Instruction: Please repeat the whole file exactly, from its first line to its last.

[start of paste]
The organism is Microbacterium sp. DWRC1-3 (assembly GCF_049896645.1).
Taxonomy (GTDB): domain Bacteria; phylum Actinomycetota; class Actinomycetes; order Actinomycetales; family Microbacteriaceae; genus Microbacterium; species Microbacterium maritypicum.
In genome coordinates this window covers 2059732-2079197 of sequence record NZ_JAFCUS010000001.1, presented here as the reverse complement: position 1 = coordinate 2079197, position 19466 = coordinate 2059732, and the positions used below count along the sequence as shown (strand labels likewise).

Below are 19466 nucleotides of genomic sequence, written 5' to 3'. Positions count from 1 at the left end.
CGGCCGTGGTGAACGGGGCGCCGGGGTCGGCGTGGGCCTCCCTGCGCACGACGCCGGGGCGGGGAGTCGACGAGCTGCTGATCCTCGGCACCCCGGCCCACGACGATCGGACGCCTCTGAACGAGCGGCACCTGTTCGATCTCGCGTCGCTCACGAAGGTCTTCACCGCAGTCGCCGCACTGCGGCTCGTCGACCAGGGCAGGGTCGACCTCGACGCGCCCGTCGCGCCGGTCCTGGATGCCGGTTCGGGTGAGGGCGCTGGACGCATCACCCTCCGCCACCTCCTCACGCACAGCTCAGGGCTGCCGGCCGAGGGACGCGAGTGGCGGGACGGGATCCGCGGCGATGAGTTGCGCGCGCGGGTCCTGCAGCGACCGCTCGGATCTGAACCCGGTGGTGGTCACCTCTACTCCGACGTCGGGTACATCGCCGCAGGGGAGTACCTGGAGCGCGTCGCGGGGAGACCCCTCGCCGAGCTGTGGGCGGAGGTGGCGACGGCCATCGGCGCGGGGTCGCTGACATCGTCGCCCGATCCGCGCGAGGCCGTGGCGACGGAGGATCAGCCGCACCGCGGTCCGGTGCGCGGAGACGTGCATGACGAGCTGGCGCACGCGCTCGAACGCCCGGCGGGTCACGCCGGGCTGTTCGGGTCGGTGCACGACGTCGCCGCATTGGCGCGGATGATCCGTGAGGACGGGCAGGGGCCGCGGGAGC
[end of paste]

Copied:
The organism is Microbacterium sp. DWRC1-3 (assembly GCF_049896645.1).
Taxonomy (GTDB): domain Bacteria; phylum Actinomycetota; class Actinomycetes; order Actinomycetales; family Microbacteriaceae; genus Microbacterium; species Microbacterium maritypicum.
In genome coordinates this window covers 2059732-2079197 of sequence record NZ_JAFCUS010000001.1, presented here as the reverse complement: position 1 = coordinate 2079197, position 19466 = coordinate 2059732, and the positions used below count along the sequence as shown (strand labels likewise).

Below are 19466 nucleotides of genomic sequence, written 5' to 3'. Positions count from 1 at the left end.
CGGCCGTGGTGAACGGGGCGCCGGGGTCGGCGTGGGCCTCCCTGCGCACGACGCCGGGGCGGGGAGTCGACGAGCTGCTGATCCTCGGCACCCCGGCCCACGACGATCGGACGCCTCTGAACGAGCGGCACCTGTTCGATCTCGCGTCGCTCACGAAGGTCTTCACCGCAGTCGCCGCACTGCGGCTCGTCGACCAGGGCAGGGTCGACCTCGACGCGCCCGTCGCGCCGGTCCTGGATGCCGGTTCGGGTGAGGGCGCTGGACGCATCACCCTCCGCCACCTCCTCACGCACAGCTCAGGGCTGCCGGCCGAGGGACGCGAGTGGCGGGACGGGATCCGCGGCGATGAGTTGCGCGCGCGGGTCCTGCAGCGACCGCTCGGATCTGAACCCGGTGGTGGTCACCTCTACTCCGACGTCGGGTACATCGCCGCAGGGGAGTACCTGGAGCGCGTCGCGGGGAGACCCCTCGCCGAGCTGTGGGCGGAGGTGGCGACGGCCATCGGCGCGGGGTCGCTGACATCGTCGCCCGATCCGCGCGAGGCCGTGGCGACGGAGGATCAGCCGCACCGCGGTCCGGTGCGCGGAGACGTGCATGACGAGCTGGCGCACGCGCTCGAACGCCCGGCGGGTCACGCCGGGCTGTTCGGGTCGGTGCACGACGTCGCCGCATTGGCGCGGATGATCCGTGAGGACGGGCAGGGGCCGCGGGAGC